Negative First-Term Outcomes Associated with Lower Extremity Injury During Recruit Training Among Female Marine Corps Graduates
NAVAL HEALTH RESEARCH CENTER SAN DIEGO CA
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The objective of this study was to assess the impact of lower extremity injuries and stress fractures during recruit training on first-term outcomes among female Marine Corps graduates. Information on injuries was collected from women undergoing training in Parris Island, SC 19951999 and negative first-term outcomes were obtained from the Career History Archival Medical and Personnel System. First-term was defined as the period after MCRD graduation, and included School of Infantry training and any specialized military occupational MOS training before matriculating into the Fleet Marine Force, up to 48 months of service. The three negative outcomes included 1 failure to complete the first-term of service, 2 failure to achieve the rank of Corporal, and 3 failure to reenlist. Overall, 22 did not complete the first-term enlistment, and 12 of those who did were not promoted to Corporal. After adjustment for demographic characteristics, not completing the first term and not being promoted to Corporal were both associated with injuries or stress fracture during training. Reenlistment status was not associated with training injuries. Our findings indicate that lower extremity injuries among women undergoing Marine Corps recruit training are associated with poor first-term military outcomes even among those who graduate.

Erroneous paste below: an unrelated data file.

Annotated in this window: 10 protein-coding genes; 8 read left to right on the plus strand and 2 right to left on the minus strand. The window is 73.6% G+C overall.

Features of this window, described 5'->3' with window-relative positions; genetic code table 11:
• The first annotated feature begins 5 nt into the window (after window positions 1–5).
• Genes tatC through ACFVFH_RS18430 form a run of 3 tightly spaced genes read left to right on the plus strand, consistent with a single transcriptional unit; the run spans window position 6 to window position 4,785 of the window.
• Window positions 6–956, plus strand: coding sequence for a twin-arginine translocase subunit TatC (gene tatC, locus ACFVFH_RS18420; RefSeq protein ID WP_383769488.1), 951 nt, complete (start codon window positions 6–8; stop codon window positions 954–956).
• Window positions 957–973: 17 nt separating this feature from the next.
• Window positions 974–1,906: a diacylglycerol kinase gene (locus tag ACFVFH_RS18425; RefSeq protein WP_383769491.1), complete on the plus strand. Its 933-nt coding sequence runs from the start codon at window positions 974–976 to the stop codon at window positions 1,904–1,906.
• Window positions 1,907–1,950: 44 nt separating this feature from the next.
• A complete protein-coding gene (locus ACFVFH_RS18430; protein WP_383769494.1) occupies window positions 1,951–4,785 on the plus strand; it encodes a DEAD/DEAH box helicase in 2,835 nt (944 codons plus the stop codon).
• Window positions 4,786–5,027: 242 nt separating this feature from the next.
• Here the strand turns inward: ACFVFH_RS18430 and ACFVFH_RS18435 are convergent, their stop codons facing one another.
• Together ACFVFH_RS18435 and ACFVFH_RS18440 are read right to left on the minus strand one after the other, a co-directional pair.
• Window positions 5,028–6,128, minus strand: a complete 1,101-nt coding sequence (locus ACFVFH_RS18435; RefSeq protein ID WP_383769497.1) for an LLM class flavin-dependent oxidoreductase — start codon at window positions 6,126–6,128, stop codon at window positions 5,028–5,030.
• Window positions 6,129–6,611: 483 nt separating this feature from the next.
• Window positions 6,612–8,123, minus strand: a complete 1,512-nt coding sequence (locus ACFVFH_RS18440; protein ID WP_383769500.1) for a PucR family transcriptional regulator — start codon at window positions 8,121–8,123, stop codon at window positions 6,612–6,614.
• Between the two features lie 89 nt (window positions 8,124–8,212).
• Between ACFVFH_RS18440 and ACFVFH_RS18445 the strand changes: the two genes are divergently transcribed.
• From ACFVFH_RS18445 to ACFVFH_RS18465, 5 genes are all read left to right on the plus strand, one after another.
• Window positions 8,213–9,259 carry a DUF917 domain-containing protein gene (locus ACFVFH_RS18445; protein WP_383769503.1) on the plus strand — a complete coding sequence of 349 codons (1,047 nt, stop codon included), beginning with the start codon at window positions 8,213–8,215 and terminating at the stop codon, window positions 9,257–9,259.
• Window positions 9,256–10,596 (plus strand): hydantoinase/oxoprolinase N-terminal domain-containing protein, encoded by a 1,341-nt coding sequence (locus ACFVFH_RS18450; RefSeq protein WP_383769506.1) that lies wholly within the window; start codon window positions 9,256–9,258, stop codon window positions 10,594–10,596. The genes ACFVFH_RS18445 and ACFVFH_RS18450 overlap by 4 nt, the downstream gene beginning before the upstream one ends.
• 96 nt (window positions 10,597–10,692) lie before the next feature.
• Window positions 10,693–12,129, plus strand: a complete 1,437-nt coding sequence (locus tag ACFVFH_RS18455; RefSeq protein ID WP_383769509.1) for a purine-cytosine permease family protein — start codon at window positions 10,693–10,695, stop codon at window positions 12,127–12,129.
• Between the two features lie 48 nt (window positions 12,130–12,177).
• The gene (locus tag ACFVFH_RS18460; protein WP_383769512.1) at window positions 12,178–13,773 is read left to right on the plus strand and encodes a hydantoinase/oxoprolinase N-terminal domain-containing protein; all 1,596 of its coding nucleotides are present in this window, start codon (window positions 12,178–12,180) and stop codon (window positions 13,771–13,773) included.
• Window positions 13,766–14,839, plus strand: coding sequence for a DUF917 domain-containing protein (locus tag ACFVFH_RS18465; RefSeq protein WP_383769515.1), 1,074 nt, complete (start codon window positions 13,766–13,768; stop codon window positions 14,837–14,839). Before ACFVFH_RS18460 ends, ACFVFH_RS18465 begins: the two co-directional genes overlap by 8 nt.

- Anatomy and Physiology
- Medicine and Medical Research
- Military Operations, Strategy and Tactics